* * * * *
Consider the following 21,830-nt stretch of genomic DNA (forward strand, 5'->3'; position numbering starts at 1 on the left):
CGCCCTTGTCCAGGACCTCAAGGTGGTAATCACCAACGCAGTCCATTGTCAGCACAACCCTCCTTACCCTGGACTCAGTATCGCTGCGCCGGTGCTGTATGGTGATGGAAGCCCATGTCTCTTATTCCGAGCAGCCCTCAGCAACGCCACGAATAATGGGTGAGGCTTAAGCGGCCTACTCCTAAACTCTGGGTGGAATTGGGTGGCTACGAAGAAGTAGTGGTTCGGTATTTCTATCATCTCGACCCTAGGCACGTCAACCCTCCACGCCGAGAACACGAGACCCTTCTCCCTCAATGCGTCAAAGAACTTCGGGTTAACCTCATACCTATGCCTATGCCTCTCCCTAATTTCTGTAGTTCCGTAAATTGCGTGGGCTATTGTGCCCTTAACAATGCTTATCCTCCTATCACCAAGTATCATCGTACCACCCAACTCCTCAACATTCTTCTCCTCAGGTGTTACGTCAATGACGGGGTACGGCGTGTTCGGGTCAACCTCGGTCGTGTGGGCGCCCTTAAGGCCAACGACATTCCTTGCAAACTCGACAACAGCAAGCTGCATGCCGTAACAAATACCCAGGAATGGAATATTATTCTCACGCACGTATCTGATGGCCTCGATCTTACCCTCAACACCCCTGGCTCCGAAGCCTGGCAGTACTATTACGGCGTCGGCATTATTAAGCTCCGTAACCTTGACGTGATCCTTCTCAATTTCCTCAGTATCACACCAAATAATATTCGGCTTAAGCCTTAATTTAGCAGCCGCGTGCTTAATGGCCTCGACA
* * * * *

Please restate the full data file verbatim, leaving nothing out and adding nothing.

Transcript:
Consider the following 21,830-nt stretch of genomic DNA (forward strand, 5'->3'; position numbering starts at 1 on the left):
CGCCCTTGTCCAGGACCTCAAGGTGGTAATCACCAACGCAGTCCATTGTCAGCACAACCCTCCTTACCCTGGACTCAGTATCGCTGCGCCGGTGCTGTATGGTGATGGAAGCCCATGTCTCTTATTCCGAGCAGCCCTCAGCAACGCCACGAATAATGGGTGAGGCTTAAGCGGCCTACTCCTAAACTCTGGGTGGAATTGGGTGGCTACGAAGAAGTAGTGGTTCGGTATTTCTATCATCTCGACCCTAGGCACGTCAACCCTCCACGCCGAGAACACGAGACCCTTCTCCCTCAATGCGTCAAAGAACTTCGGGTTAACCTCATACCTATGCCTATGCCTCTCCCTAATTTCTGTAGTTCCGTAAATTGCGTGGGCTATTGTGCCCTTAACAATGCTTATCCTCCTATCACCAAGTATCATCGTACCACCCAACTCCTCAACATTCTTCTCCTCAGGTGTTACGTCAATGACGGGGTACGGCGTGTTCGGGTCAACCTCGGTCGTGTGGGCGCCCTTAAGGCCAACGACATTCCTTGCAAACTCGACAACAGCAAGCTGCATGCCGTAACAAATACCCAGGAATGGAATATTATTCTCACGCACGTATCTGATGGCCTCGATCTTACCCTCAACACCCCTGGCTCCGAAGCCTGGCAGTACTATTACGGCGTCGGCATTATTAAGCTCCGTAACCTTGACGTGATCCTTCTCAATTTCCTCAGTATCACACCAAATAATATTCGGCTTAAGCCTTAATTTAGCAGCCGCGTGCTTAATGGCCTCGACA